"And he shal com with woundes rede
To deme the quikke and the dede..."

John Myrc's Instructions for Parish Priests (Thanks to Frank N)

"But I KNEW it was there. And I knew it would be a Judgement. It was bound to be a Judgement because they always got the plum spot where parishes couldn't avoid seeing the God-awe-full things that would happen to them if they didn't fork out their tithes or marry the girls they'd got with child..."

Charles MoonThen the door squealed and a middle-sized sturdy chap was gazing up at me, appraising, taking in as much as he could. He had a confident-looking round face, blue, knowing eyes. "Good morning, " he said. (He had a highish voice of exceptional clearness.) "Good morning! I'm Charles Moon."


By this time, the apex of the arch and its left-hand side were almost uncovered. The notabilities had been given notable treatment; he'd even used gold leaf on the clothes and, astonishingly, cinnebar to gladden lips and cheeks of the supporting seraphic cast. In fact, here and there, the willingness of whoever had put up the money had gone to his head and he'd been staggeringly prodigal with the expensive reds and almost protibitively priced leaf. But once he'd begun (as I was now beginning) on the damned souls dithering on the brink of the flames or hurtling headlong into them, he'd switched to the cheap stuff, red earth and iron oxides. Even so, this concentration of similars saved it from odious comparison with the no-expense-spared Michael and his bloodthirsty furnace-hands. And he'd compensated too by his vigorous treatment: he'd really warmed to the work. Up at the top he'd done an extremely competent job, well, more than that, because he was master of his trade and couldn't have done anything but a great job. But now, coming to this lower slope, he'd thrown in the lot - art and heart.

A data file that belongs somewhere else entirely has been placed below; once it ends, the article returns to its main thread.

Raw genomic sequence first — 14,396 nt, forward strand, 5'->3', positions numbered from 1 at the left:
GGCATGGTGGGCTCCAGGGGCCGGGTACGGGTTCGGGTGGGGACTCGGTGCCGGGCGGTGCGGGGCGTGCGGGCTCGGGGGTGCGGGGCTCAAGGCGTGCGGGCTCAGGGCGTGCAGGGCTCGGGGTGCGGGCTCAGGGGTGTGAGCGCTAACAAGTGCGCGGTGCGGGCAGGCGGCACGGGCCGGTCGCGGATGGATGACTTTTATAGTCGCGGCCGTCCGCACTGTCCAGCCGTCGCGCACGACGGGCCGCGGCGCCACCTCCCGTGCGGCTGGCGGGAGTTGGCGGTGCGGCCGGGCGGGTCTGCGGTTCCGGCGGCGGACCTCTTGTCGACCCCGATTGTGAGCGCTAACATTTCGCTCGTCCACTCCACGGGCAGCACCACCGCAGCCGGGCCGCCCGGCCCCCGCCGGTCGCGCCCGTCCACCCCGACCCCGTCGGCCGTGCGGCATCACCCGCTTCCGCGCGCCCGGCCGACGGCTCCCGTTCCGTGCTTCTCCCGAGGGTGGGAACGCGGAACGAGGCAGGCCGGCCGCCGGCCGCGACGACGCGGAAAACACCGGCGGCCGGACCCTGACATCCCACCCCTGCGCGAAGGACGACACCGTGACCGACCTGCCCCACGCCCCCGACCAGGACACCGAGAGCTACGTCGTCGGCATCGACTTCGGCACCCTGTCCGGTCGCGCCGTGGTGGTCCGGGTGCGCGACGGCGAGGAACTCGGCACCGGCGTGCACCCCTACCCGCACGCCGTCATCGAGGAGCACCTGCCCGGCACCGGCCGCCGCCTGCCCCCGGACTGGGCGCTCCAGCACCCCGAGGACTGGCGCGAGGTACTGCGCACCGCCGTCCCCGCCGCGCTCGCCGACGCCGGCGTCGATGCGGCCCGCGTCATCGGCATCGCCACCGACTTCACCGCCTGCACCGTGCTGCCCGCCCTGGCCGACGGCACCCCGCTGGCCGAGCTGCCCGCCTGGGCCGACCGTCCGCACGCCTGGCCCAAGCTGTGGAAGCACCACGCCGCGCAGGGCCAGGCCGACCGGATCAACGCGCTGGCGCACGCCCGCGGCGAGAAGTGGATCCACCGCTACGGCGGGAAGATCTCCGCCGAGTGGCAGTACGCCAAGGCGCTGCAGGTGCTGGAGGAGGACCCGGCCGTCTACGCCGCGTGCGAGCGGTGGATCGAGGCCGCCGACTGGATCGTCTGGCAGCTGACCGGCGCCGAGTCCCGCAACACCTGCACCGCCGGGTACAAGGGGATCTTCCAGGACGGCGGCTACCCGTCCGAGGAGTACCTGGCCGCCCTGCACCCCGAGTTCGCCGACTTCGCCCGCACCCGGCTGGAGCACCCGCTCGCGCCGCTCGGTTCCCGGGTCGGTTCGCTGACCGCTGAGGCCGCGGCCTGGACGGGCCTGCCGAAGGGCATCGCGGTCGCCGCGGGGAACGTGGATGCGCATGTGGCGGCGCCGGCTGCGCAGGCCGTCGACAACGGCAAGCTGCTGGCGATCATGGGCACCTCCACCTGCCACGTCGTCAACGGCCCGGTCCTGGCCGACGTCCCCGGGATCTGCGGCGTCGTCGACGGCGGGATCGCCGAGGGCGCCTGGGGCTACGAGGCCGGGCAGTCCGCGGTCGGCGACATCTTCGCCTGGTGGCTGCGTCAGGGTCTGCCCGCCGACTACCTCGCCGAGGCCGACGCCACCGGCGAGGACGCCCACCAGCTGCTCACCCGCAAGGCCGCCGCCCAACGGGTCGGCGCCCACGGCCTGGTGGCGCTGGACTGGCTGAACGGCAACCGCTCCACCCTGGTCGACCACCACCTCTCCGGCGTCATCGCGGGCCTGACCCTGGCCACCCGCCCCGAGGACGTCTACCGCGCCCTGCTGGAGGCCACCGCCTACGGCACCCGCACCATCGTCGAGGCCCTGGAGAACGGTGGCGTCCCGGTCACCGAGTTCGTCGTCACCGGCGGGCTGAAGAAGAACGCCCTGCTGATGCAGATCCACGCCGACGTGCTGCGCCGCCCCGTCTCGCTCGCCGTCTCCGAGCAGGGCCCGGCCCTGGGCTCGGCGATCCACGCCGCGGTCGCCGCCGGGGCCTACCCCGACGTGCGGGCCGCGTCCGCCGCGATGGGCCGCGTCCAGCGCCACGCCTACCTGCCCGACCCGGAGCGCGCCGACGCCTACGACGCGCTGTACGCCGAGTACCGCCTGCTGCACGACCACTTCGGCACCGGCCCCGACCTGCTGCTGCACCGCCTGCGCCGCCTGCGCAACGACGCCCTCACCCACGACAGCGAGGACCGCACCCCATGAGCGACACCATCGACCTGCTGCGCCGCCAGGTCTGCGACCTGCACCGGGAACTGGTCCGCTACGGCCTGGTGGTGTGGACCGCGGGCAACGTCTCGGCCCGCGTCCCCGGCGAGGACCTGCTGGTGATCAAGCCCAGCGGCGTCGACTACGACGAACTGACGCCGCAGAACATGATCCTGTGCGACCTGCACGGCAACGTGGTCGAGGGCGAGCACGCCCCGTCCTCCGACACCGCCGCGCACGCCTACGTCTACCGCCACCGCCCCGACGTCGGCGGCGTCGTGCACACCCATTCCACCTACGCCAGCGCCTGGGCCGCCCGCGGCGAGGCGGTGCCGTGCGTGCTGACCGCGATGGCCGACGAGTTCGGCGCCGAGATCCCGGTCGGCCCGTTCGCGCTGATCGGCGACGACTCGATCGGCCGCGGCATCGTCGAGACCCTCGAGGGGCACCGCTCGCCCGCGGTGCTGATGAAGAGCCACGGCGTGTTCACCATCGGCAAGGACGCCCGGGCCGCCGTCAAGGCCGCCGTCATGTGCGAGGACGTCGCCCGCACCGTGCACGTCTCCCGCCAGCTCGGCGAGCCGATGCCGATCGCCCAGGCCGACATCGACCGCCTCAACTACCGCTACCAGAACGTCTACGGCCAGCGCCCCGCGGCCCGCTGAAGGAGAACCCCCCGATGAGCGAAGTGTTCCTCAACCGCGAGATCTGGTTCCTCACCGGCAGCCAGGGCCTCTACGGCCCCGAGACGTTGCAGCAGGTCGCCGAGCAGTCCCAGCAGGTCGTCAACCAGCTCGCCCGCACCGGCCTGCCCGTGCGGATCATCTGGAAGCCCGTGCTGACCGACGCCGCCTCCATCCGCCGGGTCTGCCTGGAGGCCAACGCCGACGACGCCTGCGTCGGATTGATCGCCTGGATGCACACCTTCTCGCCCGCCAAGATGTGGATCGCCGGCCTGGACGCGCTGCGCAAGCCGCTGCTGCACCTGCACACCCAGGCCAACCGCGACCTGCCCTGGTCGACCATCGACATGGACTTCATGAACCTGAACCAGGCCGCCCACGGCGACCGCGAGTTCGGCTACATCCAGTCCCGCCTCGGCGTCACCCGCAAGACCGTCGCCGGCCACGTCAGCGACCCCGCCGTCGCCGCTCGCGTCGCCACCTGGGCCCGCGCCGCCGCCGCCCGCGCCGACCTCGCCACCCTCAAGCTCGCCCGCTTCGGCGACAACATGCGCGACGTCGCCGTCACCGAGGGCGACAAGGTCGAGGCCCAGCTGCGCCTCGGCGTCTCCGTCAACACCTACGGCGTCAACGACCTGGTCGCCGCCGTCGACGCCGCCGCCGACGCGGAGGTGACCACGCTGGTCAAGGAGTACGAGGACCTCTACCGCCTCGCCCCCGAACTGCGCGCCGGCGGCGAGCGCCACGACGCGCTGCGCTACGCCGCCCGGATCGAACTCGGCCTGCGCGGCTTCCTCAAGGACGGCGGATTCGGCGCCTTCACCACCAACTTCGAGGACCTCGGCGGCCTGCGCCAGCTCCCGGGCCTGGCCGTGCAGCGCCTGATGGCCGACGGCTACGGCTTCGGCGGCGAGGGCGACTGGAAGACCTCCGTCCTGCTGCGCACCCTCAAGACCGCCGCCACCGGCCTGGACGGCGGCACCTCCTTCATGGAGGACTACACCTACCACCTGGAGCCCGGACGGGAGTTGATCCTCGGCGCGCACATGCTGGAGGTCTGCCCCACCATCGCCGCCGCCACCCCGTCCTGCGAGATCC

So, each day, I released a few more inches of a seething cascade of bones, joints and worm-riddled vitals frothing over the fiery weir. A few wretches were still intact. To these he hadn't given a great deal of attention; they were no more than fire fodder. All but one. And he, I could have sworn, was a portrait - a crescent shaped scar on his brow made this almost certain. His bright hair streamed like a torch as, like a second Simon Magus, he plunged headlong down the wall. Two demons with delicately furred legs clutched him, one snapping his right wrist whilst his mate split him with shears. It was the most extraordinary detail of medieval painting that I had ever seen, anticipating the Breughels by a hundred years. What, in this single detail, had pushed him this immense stride beyond his time? So there I was, on that memorable day, knowing that I had a masterpiece on my hands but scarcely prepared to admit it, like a greedy child hoards the best chocolates in the box. Each day I used to avoid taking in the whole by giving exaggerated attention to the particular. Then, in the early evening, when the westering sun shone in past my baluster to briefly light the wall, I would step back, still purposefully not letting my eyes focus on it. Then I looked.

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